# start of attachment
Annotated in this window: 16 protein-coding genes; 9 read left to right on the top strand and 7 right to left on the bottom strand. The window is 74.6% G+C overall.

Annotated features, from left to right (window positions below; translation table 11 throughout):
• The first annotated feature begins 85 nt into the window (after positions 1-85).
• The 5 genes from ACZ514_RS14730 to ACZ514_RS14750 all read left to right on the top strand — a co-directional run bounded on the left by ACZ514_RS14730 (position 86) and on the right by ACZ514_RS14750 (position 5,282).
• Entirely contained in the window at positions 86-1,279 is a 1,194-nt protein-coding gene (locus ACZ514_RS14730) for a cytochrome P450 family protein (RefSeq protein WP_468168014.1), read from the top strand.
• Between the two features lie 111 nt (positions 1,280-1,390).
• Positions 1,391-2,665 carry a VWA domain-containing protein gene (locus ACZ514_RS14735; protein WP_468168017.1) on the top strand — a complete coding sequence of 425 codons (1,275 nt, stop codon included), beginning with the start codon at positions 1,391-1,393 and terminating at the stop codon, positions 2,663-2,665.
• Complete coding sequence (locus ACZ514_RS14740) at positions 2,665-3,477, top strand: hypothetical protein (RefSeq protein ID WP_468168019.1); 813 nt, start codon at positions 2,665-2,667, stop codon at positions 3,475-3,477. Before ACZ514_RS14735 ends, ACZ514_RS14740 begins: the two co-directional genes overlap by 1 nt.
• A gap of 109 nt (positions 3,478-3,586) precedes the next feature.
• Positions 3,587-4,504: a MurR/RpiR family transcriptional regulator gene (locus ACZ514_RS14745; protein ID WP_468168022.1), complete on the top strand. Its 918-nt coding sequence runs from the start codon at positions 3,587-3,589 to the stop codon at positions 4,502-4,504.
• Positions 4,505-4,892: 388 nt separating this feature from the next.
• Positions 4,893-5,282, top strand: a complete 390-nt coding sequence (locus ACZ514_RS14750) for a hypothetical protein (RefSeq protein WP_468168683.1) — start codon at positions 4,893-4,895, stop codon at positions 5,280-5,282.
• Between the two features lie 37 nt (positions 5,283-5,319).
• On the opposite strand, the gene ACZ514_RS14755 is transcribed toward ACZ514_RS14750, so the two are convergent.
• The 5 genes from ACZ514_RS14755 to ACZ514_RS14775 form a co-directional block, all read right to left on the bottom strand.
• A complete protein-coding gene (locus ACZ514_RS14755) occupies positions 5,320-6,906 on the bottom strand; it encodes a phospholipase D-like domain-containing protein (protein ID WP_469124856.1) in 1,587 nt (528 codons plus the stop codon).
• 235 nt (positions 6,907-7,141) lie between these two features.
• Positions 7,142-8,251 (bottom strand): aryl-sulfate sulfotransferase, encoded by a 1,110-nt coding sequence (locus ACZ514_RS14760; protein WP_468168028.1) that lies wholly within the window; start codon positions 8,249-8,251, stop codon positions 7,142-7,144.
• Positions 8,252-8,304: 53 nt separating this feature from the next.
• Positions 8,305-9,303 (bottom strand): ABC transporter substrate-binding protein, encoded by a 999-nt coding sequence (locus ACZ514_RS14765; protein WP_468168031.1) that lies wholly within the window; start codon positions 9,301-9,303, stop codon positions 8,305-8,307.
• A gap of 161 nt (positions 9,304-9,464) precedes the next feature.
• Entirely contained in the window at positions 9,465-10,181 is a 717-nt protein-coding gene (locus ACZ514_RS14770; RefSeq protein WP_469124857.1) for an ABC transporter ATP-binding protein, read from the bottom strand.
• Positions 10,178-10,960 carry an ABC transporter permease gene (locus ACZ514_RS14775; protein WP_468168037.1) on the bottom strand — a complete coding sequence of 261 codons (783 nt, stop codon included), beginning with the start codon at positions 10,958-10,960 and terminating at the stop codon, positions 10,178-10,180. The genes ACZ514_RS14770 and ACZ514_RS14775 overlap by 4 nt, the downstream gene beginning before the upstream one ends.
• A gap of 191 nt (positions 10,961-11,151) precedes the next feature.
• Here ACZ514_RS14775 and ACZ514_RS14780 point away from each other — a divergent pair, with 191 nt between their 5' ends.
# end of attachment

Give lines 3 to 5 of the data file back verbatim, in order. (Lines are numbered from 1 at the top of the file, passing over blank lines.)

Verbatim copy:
• The first annotated feature begins 85 nt into the window (after positions 1-85).
• The 5 genes from ACZ514_RS14730 to ACZ514_RS14750 all read left to right on the top strand — a co-directional run bounded on the left by ACZ514_RS14730 (position 86) and on the right by ACZ514_RS14750 (position 5,282).
• Entirely contained in the window at positions 86-1,279 is a 1,194-nt protein-coding gene (locus ACZ514_RS14730) for a cytochrome P450 family protein (RefSeq protein WP_468168014.1), read from the top strand.